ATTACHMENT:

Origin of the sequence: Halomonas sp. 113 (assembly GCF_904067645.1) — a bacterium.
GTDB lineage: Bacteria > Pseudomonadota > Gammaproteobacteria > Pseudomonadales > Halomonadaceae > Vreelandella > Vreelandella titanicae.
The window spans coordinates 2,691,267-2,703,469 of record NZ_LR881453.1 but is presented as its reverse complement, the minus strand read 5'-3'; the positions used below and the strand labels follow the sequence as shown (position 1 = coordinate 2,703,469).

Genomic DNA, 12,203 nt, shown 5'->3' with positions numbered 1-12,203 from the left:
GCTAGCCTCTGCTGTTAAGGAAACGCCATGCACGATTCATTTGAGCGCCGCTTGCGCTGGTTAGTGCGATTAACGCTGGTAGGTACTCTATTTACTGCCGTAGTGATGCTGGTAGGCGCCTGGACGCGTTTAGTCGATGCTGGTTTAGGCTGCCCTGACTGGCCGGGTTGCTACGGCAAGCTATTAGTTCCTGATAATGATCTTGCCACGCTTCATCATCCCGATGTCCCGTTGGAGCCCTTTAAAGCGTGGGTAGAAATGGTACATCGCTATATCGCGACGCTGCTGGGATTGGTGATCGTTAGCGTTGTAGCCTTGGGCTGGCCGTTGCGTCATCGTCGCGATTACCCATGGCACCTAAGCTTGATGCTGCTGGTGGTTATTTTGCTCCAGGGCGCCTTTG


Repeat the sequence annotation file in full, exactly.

Origin of the sequence: Halomonas sp. 113 (assembly GCF_904067645.1) — a bacterium.
GTDB lineage: Bacteria > Pseudomonadota > Gammaproteobacteria > Pseudomonadales > Halomonadaceae > Vreelandella > Vreelandella titanicae.
The window spans coordinates 2,691,267-2,703,469 of record NZ_LR881453.1 but is presented as its reverse complement, the minus strand read 5'-3'; the positions used below and the strand labels follow the sequence as shown (position 1 = coordinate 2,703,469).

Genomic DNA, 12,203 nt, shown 5'->3' with positions numbered 1-12,203 from the left:
GCTAGCCTCTGCTGTTAAGGAAACGCCATGCACGATTCATTTGAGCGCCGCTTGCGCTGGTTAGTGCGATTAACGCTGGTAGGTACTCTATTTACTGCCGTAGTGATGCTGGTAGGCGCCTGGACGCGTTTAGTCGATGCTGGTTTAGGCTGCCCTGACTGGCCGGGTTGCTACGGCAAGCTATTAGTTCCTGATAATGATCTTGCCACGCTTCATCATCCCGATGTCCCGTTGGAGCCCTTTAAAGCGTGGGTAGAAATGGTACATCGCTATATCGCGACGCTGCTGGGATTGGTGATCGTTAGCGTTGTAGCCTTGGGCTGGCCGTTGCGTCATCGTCGCGATTACCCATGGCACCTAAGCTTGATGCTGCTGGTGGTTATTTTGCTCCAGGGCGCCTTTG